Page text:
July 2005

by Joel Ellinwood, AICP

California provided the battleground for two recent significant cases that clarified the Telecommunications Act of 1996 (TCA) as it pertains to local zoning powers and the siting of wireless communication antenna facilities. The United States Supreme Court ruled in City of Rancho Palos Verdes v. Abrams, 125 S.Ct. 1453 (2005) that remedies for violation of the TCA are limited to injunctive relief and do not include the award of damages or attorney’s fees under the federal Civil Rights Act. The Ninth Circuit Court of Appeals decided in MetroPCS, Inc. v. City and County of San Francisco, 400 F.3d 715 (2005) to balance the needs of wireless companies to provide effective service and local governments to exercise zoning controls over location and appearance of sites. Taken together, the two decisions set out the “rules of engagement” for future wireless facility siting battles in California. Continue Reading Can You Hear Me Now? Proposed Cell Tower Sites Result in Controversy

by Elias E. Guzman

Eminent domain actions are guided by the Fifth Amendment of the United States Constitution, which guarantees that governments shall not take private property “for public use, without just compensation.” It is this notion of “public use” that was examined in the recent Supreme Court case Kelo v. City of New London, 125 S.Ct. 2655 (2005). In Kelo, the Court held that a local government body, or its agent, can in fact use eminent domain to take private property for a “private use,” as long as the taking is justified by being part of a larger economic development plan that helps or benefits the community. Continue Reading Taking Kelo For What It Is Worth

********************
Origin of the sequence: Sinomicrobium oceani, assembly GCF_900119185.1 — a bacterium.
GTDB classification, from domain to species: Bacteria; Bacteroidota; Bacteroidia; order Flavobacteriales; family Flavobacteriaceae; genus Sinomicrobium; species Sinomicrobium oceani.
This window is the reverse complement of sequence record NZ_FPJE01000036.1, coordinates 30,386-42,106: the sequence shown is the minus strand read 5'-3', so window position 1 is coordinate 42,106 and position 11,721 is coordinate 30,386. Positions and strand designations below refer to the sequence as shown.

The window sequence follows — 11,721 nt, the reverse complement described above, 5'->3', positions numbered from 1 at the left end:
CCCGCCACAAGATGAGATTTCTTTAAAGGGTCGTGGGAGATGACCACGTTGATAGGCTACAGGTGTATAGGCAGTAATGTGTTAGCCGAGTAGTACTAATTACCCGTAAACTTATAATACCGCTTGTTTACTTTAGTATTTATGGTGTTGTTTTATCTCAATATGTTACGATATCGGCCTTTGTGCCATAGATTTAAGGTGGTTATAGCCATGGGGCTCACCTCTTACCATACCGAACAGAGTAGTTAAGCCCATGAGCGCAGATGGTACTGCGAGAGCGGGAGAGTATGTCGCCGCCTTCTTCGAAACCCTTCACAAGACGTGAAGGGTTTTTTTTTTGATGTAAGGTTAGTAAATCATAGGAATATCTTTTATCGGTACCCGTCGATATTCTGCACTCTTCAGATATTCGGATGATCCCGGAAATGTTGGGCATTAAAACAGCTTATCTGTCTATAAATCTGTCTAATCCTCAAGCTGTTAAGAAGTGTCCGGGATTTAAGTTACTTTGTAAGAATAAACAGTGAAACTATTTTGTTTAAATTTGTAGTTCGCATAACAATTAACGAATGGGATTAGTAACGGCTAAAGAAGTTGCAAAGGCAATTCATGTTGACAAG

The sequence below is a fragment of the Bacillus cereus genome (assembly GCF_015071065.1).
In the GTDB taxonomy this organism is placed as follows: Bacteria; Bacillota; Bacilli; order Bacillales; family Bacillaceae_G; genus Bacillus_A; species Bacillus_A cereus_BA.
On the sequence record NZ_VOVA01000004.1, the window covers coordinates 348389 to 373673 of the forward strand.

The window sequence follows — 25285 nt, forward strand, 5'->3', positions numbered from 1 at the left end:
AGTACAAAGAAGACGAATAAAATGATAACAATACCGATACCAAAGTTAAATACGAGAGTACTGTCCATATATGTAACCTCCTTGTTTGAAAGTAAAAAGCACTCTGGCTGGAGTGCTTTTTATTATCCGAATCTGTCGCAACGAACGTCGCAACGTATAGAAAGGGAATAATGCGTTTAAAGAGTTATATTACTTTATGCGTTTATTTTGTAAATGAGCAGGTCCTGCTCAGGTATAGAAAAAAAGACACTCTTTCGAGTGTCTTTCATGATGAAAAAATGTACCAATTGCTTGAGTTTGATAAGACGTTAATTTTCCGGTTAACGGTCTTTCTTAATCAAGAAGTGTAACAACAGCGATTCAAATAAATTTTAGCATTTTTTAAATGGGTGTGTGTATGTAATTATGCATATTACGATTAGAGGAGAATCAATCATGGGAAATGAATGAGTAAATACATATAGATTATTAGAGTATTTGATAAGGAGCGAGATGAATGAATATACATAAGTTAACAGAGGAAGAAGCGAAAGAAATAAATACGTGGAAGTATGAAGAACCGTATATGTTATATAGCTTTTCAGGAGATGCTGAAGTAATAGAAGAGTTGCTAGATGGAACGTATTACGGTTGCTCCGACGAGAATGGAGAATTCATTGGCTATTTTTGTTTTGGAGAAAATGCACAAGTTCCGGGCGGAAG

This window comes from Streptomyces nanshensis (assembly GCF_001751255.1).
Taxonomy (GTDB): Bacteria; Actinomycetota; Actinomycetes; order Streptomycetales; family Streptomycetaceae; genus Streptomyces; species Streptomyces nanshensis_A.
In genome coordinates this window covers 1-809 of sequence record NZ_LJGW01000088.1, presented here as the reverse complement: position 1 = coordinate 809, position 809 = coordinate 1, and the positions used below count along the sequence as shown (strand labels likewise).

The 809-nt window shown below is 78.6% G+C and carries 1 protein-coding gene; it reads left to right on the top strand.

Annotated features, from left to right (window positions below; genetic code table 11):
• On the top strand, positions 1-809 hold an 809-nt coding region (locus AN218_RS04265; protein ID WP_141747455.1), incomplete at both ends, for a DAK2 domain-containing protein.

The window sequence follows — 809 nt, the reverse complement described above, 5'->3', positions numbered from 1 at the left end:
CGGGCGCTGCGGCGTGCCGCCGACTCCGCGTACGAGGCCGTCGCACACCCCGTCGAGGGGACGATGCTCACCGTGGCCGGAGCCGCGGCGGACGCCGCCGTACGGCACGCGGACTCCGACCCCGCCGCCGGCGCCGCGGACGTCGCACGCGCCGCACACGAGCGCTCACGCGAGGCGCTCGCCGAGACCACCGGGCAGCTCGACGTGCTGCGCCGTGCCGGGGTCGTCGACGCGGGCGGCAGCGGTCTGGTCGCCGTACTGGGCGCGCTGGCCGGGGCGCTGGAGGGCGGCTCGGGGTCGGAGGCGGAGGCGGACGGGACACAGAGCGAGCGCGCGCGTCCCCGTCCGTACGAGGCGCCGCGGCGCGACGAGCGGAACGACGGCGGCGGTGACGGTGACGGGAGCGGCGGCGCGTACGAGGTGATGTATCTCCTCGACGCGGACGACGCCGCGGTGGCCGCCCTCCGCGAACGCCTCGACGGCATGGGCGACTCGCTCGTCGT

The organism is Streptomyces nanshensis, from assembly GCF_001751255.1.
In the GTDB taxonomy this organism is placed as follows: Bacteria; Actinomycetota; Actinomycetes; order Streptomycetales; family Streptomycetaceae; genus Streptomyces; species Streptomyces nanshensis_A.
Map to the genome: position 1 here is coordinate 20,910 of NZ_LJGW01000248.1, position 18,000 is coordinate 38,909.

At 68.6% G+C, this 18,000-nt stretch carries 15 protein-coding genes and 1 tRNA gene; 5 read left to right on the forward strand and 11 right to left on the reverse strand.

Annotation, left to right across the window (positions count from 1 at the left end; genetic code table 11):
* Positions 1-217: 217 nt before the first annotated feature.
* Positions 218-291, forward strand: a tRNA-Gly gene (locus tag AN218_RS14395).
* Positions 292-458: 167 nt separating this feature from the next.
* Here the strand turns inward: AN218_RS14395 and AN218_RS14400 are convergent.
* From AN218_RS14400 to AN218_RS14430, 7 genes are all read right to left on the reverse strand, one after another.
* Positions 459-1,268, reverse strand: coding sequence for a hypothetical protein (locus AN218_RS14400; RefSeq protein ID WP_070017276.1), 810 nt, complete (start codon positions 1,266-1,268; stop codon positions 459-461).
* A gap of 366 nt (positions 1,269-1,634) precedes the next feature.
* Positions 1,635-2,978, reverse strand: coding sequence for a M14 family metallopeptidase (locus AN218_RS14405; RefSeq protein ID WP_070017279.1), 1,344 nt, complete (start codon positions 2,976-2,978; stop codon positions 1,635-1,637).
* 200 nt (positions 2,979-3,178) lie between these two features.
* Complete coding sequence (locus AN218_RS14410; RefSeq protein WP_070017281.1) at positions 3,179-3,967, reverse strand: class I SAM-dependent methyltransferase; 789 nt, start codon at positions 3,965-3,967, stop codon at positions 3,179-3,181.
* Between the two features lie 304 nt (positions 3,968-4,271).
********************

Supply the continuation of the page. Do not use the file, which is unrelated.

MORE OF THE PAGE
Congratulations to Abbott & Kindermann’s newest associate, Elias E. Guzman. Elias previously worked as a law clerk at Abbott & Kindermann and we are delighted that he will be joining the firm as an attorney. You can read more about Elias’ education and background at http://www.aklandlaw.com. Also, please welcome Rhonda Engel, who joined the firm on June 27 as a legal secretary.

by Joel Ellinwood, AICP and Janell M. Bogue

In May the Supreme Court announced a unanimous decision that changes 25 years of Fifth Amendment jurisprudence, eliminating the “substantially advances” test for determination of whether a government regulation results in a taking of property. In Lingle v. Chevron U.S.A., Inc., 544 U.S. 528 (2005), the Court said that the test first laid out in Agins v. City of Tiburon, 447 U.S. 255 (1980) was not appropriate for determining whether a government regulation requires compensation. This clarifies what was until now a somewhat murky and muddled area of law. Continue Reading Hawaiian Case Prompts Sea Change in Takings Law